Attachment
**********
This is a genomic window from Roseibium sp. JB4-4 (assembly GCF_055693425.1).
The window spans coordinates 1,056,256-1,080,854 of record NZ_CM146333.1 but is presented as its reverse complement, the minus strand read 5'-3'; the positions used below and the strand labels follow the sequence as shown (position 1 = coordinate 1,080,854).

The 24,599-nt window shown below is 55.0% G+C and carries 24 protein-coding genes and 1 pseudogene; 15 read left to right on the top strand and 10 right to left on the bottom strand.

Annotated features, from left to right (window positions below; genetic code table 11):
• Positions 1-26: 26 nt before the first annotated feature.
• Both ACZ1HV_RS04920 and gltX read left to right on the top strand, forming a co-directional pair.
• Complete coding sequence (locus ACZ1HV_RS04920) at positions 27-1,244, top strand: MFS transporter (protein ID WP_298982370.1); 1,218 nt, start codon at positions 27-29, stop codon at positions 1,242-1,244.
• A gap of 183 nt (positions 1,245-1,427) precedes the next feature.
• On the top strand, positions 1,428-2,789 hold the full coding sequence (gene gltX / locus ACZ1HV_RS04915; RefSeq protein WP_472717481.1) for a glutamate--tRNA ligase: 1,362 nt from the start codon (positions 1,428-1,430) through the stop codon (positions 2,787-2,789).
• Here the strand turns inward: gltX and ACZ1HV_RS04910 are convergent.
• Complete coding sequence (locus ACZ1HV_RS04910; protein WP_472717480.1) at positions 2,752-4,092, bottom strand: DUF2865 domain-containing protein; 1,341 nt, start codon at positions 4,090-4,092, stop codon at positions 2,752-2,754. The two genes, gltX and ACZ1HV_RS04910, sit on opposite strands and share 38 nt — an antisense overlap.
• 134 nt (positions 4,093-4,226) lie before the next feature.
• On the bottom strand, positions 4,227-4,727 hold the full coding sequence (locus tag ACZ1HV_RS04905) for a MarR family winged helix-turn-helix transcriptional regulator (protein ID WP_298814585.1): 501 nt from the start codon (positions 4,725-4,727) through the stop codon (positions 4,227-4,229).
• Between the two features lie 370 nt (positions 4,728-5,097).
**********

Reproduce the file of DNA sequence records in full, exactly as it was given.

This is a genomic window from Roseibium sp. JB4-4 (assembly GCF_055693425.1).
The window spans coordinates 1,056,256-1,080,854 of record NZ_CM146333.1 but is presented as its reverse complement, the minus strand read 5'-3'; the positions used below and the strand labels follow the sequence as shown (position 1 = coordinate 1,080,854).

The 24,599-nt window shown below is 55.0% G+C and carries 24 protein-coding genes and 1 pseudogene; 15 read left to right on the top strand and 10 right to left on the bottom strand.

Annotated features, from left to right (window positions below; genetic code table 11):
• Positions 1-26: 26 nt before the first annotated feature.
• Both ACZ1HV_RS04920 and gltX read left to right on the top strand, forming a co-directional pair.
• Complete coding sequence (locus ACZ1HV_RS04920) at positions 27-1,244, top strand: MFS transporter (protein ID WP_298982370.1); 1,218 nt, start codon at positions 27-29, stop codon at positions 1,242-1,244.
• A gap of 183 nt (positions 1,245-1,427) precedes the next feature.
• On the top strand, positions 1,428-2,789 hold the full coding sequence (gene gltX / locus ACZ1HV_RS04915; RefSeq protein WP_472717481.1) for a glutamate--tRNA ligase: 1,362 nt from the start codon (positions 1,428-1,430) through the stop codon (positions 2,787-2,789).
• Here the strand turns inward: gltX and ACZ1HV_RS04910 are convergent.
• Complete coding sequence (locus ACZ1HV_RS04910; protein WP_472717480.1) at positions 2,752-4,092, bottom strand: DUF2865 domain-containing protein; 1,341 nt, start codon at positions 4,090-4,092, stop codon at positions 2,752-2,754. The two genes, gltX and ACZ1HV_RS04910, sit on opposite strands and share 38 nt — an antisense overlap.
• 134 nt (positions 4,093-4,226) lie before the next feature.
• On the bottom strand, positions 4,227-4,727 hold the full coding sequence (locus tag ACZ1HV_RS04905) for a MarR family winged helix-turn-helix transcriptional regulator (protein ID WP_298814585.1): 501 nt from the start codon (positions 4,725-4,727) through the stop codon (positions 4,227-4,229).
• Between the two features lie 370 nt (positions 4,728-5,097).